2.   Ordering respondents Power Contractors, Inc., National Power Corporation and Westinghouse International Projects Company to pay jointly and severally the complainants their unpaid 13th month pay, wages, emergency cost of living allowances, unused incentive leave and such other benefits due the complainants and as substantiated by pleadings and records submitted by the parties in these cases;

 

   3.   Ordering respondents to pay complainants additional attorney's fees equivalent to ten (10) percent of the total awards due the complainants in this case; and

 

   4.   Ordering the dismissal of the Petition of Atty. Camilo L. Sabio for payment of attorney's fees and other damages for lack of jurisdiction to pass on the same.

 

The Corporate Auditing Examiner of this branch is hereby directed to compute the awards due the complainants herein ten (10) days after the finality of this Decision and to submit a Report relative thereto for further disposition of this Office. 11

 

A copy of the decision was served on petitioner through the deputized special attorney who received the same on January 18, 1989. The OSG was not served with a copy of the Labor Arbiter's decision. The ACCRA Law Office, having likewise received a copy of the decision, again filed a Manifestation that it never entered its appearance as counsel for Westinghouse. 12 

 

On January 30, 1989, Attys. Restituto Mallo and Celestino C. Alcantara, "Counsel for the Respondents and Special Attorneys  OSG," filed a Motion for Extension of Time to File Appeal dated January 20, 1989. 13

 

Respondent workers moved for the issuance of a writ of execution on January 23, 1989. The special attorney represented petitioner during the February 10, 1989 hearing on the motion 14 and filed its Opposition thereto on February 21, 1989. Petitioner's Appeal Memorandum was filed by the special attorneys only on February 22, 1989.

 

On July 7, 1989, the Labor Arbiter issued an Order denying due course to petitioner's appeal for being filed out of time and directing the issuance of a writ of execution. 15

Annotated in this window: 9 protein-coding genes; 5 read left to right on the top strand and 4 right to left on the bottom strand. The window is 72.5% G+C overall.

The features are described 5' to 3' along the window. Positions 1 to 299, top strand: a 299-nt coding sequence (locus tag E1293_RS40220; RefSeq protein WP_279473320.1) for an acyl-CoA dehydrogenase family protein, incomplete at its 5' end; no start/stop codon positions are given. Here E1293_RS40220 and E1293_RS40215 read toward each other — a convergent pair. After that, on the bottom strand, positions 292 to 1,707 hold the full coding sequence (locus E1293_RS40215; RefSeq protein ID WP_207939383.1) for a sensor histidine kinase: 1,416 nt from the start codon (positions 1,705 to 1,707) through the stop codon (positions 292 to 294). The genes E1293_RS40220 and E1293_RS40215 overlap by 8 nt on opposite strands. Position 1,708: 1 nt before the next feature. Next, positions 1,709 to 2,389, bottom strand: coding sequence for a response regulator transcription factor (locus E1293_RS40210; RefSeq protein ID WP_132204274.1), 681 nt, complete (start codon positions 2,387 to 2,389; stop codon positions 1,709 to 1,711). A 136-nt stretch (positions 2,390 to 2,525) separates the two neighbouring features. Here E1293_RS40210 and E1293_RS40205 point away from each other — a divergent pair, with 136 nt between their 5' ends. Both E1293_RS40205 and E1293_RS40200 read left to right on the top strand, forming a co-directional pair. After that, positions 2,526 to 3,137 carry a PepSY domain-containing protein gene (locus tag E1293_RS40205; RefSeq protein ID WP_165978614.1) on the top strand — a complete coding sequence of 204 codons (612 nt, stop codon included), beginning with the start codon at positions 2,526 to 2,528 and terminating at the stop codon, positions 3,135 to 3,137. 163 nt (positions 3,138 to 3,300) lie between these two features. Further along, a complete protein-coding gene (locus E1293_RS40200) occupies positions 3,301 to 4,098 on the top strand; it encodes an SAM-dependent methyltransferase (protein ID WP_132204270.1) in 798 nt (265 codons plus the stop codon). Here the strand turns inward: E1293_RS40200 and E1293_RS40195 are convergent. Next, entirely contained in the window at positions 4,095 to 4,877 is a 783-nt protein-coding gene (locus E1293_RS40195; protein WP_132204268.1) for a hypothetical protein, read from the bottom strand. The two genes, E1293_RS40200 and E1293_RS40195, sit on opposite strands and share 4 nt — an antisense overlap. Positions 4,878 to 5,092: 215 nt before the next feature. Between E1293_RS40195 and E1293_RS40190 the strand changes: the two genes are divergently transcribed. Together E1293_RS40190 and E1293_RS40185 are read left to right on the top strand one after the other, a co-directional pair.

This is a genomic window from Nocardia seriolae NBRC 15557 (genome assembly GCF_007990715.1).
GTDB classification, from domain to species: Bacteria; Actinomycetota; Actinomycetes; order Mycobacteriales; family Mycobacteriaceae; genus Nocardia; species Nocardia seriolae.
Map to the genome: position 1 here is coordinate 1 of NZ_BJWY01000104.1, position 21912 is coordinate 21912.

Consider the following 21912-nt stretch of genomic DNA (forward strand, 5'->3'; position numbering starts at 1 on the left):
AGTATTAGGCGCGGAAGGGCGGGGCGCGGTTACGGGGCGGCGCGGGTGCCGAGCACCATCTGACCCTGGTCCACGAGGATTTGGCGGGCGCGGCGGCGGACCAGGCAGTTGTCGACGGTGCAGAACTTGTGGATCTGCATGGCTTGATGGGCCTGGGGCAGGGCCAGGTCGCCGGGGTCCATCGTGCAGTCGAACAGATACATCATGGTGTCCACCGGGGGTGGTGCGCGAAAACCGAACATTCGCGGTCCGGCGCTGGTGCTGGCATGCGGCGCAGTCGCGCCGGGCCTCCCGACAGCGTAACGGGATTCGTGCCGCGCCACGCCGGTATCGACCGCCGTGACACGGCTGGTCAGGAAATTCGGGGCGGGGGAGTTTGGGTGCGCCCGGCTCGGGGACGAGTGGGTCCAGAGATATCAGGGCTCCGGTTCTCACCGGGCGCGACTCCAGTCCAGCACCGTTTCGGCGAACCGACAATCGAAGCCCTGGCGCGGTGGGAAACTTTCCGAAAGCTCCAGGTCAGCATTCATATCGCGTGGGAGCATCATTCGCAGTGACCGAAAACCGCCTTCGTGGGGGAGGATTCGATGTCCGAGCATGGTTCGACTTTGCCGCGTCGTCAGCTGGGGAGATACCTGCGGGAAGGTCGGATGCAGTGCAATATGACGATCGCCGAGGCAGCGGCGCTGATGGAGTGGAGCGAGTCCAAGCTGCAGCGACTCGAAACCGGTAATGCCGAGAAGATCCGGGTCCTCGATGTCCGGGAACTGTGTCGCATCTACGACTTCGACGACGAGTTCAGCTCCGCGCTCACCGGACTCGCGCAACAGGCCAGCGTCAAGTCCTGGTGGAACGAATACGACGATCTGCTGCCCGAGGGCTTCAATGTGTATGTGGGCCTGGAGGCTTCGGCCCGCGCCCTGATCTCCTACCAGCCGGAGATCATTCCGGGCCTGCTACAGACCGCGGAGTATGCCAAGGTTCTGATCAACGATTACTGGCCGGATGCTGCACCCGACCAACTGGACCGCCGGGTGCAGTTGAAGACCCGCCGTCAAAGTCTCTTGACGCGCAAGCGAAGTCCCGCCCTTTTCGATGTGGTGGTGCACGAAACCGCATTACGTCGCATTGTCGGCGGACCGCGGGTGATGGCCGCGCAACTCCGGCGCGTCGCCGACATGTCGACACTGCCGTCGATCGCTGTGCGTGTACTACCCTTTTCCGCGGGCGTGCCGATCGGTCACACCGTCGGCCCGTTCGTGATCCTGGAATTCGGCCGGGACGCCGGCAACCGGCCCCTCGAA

On July 17, 1989, the OSG filed a Notice of Appeal and Appeal Memorandum, questioning the July 7, 1989 Order on the ground that it was not served a copy of the December 29, 1988 Decision. The OSG likewise alleged that the Appeal Memorandum filed on February 22, 1989 was filed on time.

 

In its Resolution dated October 6, 1989, public respondent NLRC dismissed petitioner's appeal for having been filed beyond the reglementary period to appeal. 16 A copy of the resolution was served on the OSG on October 13, 1989. Respondent Westinghouse was not served with a copy of the resolution.

 

An Alias Writ of Execution dated October 19, 1989 was issued by the Labor Arbiter directing the NLRC Sheriff to collect the amount of P73,463,695.00 from petitioner National Power Corporation, Westinghouse and PCI, jointly and severally. 17 A copy of the Alias Writ was served on petitioner but not on the OSG.

 

On petitioner's motion, public respondent NLRC issued a resolution staying the enforcement of the Alias Writ of Execution. 18 This notwithstanding, a Notice of Sale on Execution of Personal Property was served on petitioner's Vice President for Metro Manila at the Port Area on November 15, 1989. Petitioner's account with the Philippine National Bank was also garnished in the amount of P73,463,695.00.